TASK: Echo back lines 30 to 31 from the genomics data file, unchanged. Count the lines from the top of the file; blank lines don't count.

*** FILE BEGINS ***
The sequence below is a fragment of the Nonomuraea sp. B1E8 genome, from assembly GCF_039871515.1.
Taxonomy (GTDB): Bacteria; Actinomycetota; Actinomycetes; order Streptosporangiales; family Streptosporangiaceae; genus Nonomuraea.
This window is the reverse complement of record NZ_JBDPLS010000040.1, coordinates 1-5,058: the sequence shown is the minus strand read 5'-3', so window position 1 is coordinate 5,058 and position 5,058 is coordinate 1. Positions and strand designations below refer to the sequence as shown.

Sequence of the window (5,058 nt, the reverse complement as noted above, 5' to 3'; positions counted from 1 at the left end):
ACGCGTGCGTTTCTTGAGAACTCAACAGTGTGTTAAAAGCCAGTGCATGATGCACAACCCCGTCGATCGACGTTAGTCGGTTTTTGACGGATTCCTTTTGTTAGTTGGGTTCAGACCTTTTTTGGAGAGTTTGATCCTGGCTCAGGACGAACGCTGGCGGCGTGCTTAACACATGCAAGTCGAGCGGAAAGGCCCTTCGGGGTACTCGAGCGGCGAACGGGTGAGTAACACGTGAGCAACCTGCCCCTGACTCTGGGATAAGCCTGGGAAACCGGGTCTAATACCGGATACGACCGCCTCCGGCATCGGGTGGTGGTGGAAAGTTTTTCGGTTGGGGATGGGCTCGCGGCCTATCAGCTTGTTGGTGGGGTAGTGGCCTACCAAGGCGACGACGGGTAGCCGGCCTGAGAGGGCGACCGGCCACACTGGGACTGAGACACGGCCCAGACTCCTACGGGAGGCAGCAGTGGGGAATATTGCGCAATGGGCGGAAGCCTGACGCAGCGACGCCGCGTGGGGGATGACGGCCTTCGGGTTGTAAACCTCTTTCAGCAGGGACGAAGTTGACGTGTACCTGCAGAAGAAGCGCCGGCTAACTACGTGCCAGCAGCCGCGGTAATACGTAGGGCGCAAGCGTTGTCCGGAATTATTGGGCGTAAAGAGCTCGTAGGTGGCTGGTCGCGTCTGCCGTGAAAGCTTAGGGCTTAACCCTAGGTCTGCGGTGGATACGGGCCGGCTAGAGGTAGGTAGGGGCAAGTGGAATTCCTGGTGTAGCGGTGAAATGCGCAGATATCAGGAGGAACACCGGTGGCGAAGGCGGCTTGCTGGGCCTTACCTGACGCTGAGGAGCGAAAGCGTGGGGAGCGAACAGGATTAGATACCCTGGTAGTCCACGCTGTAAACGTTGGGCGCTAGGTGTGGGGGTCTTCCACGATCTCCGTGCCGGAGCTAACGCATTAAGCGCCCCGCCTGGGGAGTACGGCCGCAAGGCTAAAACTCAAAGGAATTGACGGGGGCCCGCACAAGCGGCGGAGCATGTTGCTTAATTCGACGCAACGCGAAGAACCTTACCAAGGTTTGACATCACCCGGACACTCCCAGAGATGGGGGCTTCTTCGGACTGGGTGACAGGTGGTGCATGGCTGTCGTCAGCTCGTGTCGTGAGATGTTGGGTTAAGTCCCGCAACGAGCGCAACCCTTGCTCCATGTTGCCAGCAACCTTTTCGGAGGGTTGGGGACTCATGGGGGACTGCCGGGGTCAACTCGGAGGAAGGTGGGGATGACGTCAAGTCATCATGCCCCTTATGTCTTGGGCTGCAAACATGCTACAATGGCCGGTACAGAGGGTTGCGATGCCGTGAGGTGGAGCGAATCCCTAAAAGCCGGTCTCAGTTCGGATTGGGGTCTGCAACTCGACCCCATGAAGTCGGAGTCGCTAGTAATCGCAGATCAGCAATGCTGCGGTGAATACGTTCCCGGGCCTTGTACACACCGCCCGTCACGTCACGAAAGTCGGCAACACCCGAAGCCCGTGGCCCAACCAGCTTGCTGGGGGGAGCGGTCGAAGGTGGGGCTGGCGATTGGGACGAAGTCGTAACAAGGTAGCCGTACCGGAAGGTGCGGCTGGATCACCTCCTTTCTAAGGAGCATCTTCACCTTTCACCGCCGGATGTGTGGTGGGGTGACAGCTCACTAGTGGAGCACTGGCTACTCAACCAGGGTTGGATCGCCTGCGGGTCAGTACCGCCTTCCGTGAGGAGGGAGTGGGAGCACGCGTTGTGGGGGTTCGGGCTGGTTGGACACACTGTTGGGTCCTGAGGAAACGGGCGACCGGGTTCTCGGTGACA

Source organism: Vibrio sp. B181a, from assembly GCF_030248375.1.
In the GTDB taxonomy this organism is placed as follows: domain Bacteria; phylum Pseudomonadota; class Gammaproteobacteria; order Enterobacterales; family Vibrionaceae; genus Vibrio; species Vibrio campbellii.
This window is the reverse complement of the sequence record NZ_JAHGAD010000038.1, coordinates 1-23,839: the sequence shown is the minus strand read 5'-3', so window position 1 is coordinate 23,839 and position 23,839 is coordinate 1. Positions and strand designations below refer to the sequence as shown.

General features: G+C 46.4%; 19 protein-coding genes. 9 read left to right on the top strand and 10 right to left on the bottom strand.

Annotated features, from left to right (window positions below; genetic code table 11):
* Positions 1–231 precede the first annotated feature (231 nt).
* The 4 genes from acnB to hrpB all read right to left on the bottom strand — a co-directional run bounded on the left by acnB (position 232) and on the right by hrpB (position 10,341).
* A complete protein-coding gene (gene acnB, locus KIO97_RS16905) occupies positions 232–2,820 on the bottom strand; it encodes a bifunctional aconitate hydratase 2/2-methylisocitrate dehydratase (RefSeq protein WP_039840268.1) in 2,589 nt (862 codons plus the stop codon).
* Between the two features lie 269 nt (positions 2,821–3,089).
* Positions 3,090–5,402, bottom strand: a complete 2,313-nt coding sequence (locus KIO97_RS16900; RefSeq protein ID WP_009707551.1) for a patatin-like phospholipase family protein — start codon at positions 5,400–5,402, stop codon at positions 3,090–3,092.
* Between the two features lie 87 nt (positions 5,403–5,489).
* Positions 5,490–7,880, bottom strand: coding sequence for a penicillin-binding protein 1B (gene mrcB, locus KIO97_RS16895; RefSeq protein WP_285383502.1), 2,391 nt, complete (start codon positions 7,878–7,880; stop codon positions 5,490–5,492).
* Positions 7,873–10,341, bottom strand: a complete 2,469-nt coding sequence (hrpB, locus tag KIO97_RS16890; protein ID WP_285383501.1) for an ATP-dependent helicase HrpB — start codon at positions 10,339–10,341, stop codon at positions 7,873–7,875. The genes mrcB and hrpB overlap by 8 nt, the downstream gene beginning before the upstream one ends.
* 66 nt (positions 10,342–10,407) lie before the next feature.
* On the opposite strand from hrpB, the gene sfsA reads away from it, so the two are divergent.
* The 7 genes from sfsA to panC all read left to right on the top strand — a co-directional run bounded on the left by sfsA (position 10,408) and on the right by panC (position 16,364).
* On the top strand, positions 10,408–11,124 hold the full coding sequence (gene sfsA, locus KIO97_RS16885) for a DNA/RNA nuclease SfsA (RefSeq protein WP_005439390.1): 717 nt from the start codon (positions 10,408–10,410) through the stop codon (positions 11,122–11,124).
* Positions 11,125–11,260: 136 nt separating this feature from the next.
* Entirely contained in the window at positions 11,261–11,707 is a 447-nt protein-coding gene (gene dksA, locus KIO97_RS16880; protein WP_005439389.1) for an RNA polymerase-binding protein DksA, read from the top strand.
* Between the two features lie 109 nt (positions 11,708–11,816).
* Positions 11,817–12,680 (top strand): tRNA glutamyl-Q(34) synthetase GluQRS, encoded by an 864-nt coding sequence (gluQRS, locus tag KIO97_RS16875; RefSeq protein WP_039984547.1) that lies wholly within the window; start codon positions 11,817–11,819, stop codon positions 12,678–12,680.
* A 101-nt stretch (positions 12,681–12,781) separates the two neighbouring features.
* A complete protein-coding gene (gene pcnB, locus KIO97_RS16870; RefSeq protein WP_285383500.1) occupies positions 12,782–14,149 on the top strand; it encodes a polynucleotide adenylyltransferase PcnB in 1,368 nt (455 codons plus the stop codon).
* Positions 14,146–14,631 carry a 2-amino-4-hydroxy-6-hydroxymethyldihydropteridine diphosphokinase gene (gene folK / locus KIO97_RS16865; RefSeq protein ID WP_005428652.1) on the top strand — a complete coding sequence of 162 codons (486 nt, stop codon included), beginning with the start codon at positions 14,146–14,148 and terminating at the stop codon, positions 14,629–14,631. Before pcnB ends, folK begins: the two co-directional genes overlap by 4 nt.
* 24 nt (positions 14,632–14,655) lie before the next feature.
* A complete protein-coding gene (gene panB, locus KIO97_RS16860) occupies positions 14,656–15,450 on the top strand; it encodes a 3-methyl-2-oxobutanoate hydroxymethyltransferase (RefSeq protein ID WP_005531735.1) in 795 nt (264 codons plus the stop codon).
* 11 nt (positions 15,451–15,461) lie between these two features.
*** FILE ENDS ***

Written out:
* 24 nt (positions 14,632–14,655) lie before the next feature.
* A complete protein-coding gene (gene panB, locus KIO97_RS16860) occupies positions 14,656–15,450 on the top strand; it encodes a 3-methyl-2-oxobutanoate hydroxymethyltransferase (RefSeq protein ID WP_005531735.1) in 795 nt (264 codons plus the stop codon).